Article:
Housing shortage in the Netherlands increases further and will grow until 2020

5 February 2018

Analysis Dutch residential market

The housing shortage in the Netherlands will continue to rise until 2020. Where it was previously expected that the shortage would be at its peak from the end of 2018, the shortage is now expected to last longer and to increase to possibly 235,000 homes in 2020. Construction levels remain insufficient to close the gap between supply and demand. Especially starters and senior citizens are in trouble. Both target groups will grow considerably in the coming years. However, not enough suitable homes are being built to meet this growing demand. In particular, more owner-occupied dwellings and mid-priced rental dwellings must be realised. In the mid-priced rental segment, annual demand exceeds supply by an estimated 83,000. This is clear from research conducted by Capital Value in cooperation with ABF Research.

Housing shortage reaches peak in 2020
For a number of years, the production of new homes has lagged behind the growth in the number of households. In 2017, 65,000 building permits are expected to have been issued, while the growth in the number of households was the highest in 10 years (+82,000). The statistical housing shortage is higher than expected at the start of 2018 and amounts to 205,000 homes. The peak may not be reached until 2020, with a shortage of possibly 235,000 homes. Only from 2020 is it expected that more homes will be built annually than the number of households will increase. In particular, the tension will increase further in the Randstad and parts of Gelderland and Brabant.

More new houses necessary, building sector lacks capacity
In order to reduce the housing shortage to more normal proportions (–1.75%) in the next five years, the estimated expansion of the housing stock will have to be increased considerably. On top of the expected increase of 303,000 homes, some 50–60,000 homes will be needed. On an annual basis, the expansion should increase by at least 12,000 homes, which amounts to approximately 85,000 new homes per year instead of the expected 73,000. In addition to a deficit in planned stock in the short term, the construction sector is suffering from a large shortage of capacity, including labour and building materials. Based on the current data, it is unlikely that the market can achieve this increase.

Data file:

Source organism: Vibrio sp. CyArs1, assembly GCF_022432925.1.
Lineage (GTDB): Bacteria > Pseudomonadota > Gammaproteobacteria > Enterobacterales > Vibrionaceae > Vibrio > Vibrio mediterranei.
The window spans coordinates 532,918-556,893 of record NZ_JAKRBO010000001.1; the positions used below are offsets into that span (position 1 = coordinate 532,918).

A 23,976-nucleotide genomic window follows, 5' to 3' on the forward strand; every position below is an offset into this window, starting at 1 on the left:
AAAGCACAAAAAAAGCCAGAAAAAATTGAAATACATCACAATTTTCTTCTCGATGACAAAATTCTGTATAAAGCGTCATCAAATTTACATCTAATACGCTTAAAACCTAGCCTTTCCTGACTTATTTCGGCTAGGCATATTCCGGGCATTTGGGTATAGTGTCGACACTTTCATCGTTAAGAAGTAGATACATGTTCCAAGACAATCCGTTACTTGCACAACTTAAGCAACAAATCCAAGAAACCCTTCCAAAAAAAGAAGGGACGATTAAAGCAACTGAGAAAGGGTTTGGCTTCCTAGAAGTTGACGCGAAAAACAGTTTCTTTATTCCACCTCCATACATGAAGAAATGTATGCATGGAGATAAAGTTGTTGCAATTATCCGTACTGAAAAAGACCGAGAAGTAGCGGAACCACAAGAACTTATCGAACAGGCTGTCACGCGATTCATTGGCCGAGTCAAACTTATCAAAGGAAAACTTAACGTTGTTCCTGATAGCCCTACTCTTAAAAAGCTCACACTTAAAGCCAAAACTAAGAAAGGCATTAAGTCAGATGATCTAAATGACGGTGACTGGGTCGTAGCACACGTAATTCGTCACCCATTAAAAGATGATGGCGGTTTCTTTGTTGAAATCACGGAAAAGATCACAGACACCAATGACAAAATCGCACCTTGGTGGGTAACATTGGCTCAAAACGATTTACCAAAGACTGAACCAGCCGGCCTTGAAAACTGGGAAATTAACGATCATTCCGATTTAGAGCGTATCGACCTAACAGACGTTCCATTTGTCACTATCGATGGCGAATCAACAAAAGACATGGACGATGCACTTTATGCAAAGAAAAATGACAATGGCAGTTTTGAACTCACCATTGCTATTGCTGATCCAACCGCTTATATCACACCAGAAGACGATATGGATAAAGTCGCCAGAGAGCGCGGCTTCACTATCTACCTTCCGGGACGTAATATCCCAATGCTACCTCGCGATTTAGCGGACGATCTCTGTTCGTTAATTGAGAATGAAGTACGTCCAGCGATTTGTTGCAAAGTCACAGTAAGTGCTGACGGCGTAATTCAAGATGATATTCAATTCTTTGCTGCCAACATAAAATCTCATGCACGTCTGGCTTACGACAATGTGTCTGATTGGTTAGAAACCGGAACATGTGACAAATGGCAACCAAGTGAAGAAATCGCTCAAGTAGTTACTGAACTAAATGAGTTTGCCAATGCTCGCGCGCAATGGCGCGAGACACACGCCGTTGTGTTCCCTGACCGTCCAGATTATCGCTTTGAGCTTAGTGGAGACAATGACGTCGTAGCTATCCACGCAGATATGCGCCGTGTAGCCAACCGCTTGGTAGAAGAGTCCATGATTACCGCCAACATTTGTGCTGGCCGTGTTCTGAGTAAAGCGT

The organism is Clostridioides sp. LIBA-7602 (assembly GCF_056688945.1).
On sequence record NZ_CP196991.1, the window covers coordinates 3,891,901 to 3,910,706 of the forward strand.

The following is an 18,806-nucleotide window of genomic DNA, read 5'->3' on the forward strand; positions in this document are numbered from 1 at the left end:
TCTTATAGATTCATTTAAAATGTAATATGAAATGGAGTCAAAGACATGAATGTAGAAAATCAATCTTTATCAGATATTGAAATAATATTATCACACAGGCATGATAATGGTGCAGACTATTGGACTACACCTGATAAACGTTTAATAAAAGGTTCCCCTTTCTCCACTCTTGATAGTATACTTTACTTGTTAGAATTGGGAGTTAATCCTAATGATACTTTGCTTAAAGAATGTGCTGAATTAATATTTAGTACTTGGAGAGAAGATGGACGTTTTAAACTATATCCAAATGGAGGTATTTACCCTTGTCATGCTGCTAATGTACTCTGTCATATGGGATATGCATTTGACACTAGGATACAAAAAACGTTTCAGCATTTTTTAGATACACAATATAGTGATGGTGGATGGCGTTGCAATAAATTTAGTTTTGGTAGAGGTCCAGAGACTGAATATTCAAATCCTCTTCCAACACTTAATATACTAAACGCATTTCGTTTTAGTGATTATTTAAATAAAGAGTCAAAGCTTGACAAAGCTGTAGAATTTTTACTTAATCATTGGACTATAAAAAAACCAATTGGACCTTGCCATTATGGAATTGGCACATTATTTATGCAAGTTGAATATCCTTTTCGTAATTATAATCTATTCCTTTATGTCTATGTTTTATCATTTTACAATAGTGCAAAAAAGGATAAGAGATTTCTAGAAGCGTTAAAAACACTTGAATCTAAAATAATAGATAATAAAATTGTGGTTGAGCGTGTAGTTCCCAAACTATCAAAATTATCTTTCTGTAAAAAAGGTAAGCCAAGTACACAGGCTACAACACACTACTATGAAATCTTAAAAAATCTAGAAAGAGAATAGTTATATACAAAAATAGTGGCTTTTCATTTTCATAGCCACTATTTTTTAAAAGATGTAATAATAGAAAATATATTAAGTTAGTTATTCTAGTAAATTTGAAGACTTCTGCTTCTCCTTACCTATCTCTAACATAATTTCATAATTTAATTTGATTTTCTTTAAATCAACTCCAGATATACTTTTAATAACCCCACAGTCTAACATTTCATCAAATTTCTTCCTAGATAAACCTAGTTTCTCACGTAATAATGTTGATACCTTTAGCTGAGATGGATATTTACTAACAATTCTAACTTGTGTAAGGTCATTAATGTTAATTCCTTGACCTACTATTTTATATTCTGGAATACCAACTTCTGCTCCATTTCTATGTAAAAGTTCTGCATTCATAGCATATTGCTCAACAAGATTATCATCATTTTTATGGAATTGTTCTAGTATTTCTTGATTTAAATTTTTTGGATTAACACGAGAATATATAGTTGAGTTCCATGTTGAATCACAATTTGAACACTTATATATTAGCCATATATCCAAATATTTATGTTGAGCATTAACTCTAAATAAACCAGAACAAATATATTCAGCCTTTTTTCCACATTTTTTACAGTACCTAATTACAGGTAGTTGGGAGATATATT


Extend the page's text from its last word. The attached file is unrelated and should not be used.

Young professionals in trouble
In the period up to 2022 the number of households between 25–34 years will increase significantly (+60,000). Every year, more than 90,000 students graduate from a university or higher professional education institution and approximately 100,000 vocational education students complete a full-time study with a diploma. The incomes of these recent graduates are relatively low and many do not have a permanent contract. Only 35% of higher professional graduates and 30% of university graduates have a permanent employment contract after 1.5–2 years. Buying has become increasingly difficult for this target group. Some young professionals qualify for a regulated rental home, but a considerable proportion are dependent on the mid-priced rental segment, the segment where the shortages are the highest. In recent years, many studios have been built for starters in the cities, but in the long term, larger homes with 1 or 2 bedrooms will also be needed for this target group.

Number of seniors with mobility restrictions increasing substantially
The number of households aged 75 and older is increasing the most, both in absolute and relative terms. From 2018 to 2022, it will mean an increase of 200,000. It mainly concerns single-person households. Over the next five years, the number of people aged 75 or older will increase the most in Flevoland and in 'Kop van Noord-Holland', where the increase will be more than 30% (on average the number of people aged 75 and older will increase by 23%). The number of households of 75 years and older with mobility restrictions will increase by 103,000 over the next 5 years.